Section 1 – Early Colonial Encounters: The seventeenth century



Indigenous peoples have continually lived in the region that would become Maine for the last 12–13,000 years, inhabiting an area that extends across northern New England and the Canadian Maritimes. For the last several thousand years, the region’s inhabitants have understood themselves as the Wabanaki, the People of the Dawnland. Hunter-gatherers, they migrated between summers on the coast and winters in the interior woodlands. After corn cultivation spread from the south, reaching as far as the Kennebec river, permanent coastal settlements were established about 1,000 years ago. Before the fatal epidemics that followed Europeans into the region, resulting in the “Great Dying” of 1616–19, Maine was home to more than 20,000 Wabanaki.

In the sixteenth and seventeenth centuries, when the French and English began to think about creating permanent bases and settlements in the region, they also began to make maps of the region, often recording a vibrant landscape occupied by the Wabanaki. Their villages, fields, and fishing sites at the resource-rich mouths of the Saco (Chouacoit) and Kennebec (quinibequy) rivers are clearly marked on detailed plans drawn by the French voyager Samuel de Champlain in 1605 [item 1]; Marc Lescarbot’s depiction of multiple longhouses on his 1607 map indicated the many coastal villages [2]. Lescarbot also recorded the names of the Wabanaki, as the French heard and wrote them: Etchemins east of the Kennebec (Kinibecki), Armouchiquois to the west. John Smith also recorded Wabanaki villages during his 1614 trading voyage, although he would replace them with English placenames in his published map [3].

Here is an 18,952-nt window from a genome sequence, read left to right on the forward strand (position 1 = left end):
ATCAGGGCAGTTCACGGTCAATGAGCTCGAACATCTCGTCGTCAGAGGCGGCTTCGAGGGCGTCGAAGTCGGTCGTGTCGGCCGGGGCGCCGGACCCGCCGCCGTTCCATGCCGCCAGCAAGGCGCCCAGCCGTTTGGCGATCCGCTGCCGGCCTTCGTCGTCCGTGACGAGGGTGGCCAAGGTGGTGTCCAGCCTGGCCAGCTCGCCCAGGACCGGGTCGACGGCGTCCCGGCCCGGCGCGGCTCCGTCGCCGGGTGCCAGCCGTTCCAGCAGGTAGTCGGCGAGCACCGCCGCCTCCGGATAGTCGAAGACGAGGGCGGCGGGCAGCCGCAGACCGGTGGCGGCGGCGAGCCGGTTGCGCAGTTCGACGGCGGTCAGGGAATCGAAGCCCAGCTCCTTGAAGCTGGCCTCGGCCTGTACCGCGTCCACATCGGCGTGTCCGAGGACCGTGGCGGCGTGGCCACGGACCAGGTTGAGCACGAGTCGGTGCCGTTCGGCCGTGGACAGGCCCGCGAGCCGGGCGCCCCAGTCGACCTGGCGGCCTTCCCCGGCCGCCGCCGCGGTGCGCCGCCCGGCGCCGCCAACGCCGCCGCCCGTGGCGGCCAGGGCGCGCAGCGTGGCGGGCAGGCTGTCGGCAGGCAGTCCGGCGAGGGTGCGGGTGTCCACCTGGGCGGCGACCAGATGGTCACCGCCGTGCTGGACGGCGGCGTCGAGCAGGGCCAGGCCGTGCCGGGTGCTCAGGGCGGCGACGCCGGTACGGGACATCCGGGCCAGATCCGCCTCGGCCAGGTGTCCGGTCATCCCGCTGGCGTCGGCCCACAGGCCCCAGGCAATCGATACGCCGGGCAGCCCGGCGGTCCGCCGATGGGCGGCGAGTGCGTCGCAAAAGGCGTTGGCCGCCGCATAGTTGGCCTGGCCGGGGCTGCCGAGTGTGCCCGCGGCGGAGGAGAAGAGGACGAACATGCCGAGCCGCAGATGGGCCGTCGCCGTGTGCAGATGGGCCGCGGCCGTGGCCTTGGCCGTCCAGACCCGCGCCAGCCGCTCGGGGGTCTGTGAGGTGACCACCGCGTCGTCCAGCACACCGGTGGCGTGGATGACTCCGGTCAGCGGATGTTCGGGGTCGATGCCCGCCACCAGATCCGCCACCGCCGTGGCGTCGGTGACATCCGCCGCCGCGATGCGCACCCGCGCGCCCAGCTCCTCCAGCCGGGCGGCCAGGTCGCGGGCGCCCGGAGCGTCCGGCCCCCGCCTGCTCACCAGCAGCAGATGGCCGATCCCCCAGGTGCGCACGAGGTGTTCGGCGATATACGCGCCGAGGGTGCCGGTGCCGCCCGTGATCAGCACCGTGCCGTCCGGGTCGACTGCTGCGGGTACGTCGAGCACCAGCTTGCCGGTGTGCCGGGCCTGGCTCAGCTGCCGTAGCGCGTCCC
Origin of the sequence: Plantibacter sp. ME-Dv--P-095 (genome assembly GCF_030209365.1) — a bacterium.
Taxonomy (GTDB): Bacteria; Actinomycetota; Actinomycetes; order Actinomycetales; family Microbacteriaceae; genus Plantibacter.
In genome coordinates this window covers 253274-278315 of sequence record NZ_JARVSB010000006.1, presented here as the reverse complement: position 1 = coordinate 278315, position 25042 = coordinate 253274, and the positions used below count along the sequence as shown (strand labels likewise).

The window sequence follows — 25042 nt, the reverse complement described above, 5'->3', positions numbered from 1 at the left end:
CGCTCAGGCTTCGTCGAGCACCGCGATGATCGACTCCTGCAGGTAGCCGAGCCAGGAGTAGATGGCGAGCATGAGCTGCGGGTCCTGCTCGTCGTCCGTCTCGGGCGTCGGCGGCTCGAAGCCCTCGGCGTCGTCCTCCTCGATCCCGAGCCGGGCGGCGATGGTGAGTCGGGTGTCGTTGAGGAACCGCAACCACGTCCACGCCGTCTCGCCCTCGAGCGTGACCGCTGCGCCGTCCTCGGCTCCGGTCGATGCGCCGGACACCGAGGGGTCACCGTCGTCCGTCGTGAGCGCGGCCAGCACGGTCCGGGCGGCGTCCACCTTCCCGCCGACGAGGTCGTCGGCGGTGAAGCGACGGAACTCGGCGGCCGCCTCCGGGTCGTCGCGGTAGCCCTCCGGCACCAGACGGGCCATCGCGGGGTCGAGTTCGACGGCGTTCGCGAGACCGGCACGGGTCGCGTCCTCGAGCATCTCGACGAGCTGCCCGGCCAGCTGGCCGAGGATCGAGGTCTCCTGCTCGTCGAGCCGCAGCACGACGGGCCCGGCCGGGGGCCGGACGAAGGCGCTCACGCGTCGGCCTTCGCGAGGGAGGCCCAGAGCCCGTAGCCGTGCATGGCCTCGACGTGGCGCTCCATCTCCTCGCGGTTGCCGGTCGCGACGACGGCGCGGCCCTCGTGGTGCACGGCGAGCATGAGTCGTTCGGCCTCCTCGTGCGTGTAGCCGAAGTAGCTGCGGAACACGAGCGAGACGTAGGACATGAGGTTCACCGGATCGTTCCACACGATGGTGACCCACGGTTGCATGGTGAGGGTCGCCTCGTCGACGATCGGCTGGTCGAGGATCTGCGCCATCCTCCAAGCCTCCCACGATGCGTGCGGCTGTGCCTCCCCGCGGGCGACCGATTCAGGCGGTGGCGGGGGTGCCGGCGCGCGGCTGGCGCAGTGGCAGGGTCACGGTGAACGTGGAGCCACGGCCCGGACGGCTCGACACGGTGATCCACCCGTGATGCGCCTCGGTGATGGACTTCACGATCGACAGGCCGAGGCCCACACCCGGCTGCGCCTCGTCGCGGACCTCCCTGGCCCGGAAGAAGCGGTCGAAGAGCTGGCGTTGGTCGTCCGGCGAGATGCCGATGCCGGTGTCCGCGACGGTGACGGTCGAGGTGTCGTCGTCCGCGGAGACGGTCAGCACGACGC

Regional maps like 2 and 3 were crucial to the imagining of the region by English and French monarchs and their granting of rights to settler colonists who wished to fish, trade, and cultivate the land “claimed” by the European powers. The grants’ boundaries were defined by key features on the maps and colonists retained their names, such as the River St. John (R S Jean) [2]. Otherwise Europeans used names for geographical features that they learned from the Wabanaki. Lescarbot’s Norumbega [2] referenced a century-old European myth that was irrelevant to both Wabanaki and later colonists and so never displaced Penobscot.

English-Wabanaki interactions were fraught with miscommunication and conflict, especially as English encroachment on native lands expanded throughout the seventeenth century. Europeans consistently misconstrued native references to routes and villages as indicating complicated features, like the huge, island-filled lake (Lake Winnipesaukee) in the anonymous manuscript map of New England [4]. Fear of the interior Wabanaki was especially strong in times of war. William Hubbard mapped native raids and counterattacks during what later became known as King Philip’s War (1675–76) [5]. The numbers on the map reference a summary list of conflicts in his published account of the war. The character of the still ongoing conflict in northern New England, when Hubbard made his map in 1677, is symbolized by two native figures, guns over their shoulders, leaving the northern wooded interior [5a].

Samuel de Champlain
“qui ni be quy” (Mouth of the Kennebec River) and “Chouacoit R” (Mouth of the Saco River), from Champlain’s Les Voyages du Sieur de Champlain xaintongeois (Paris, 1613), 64 and 70.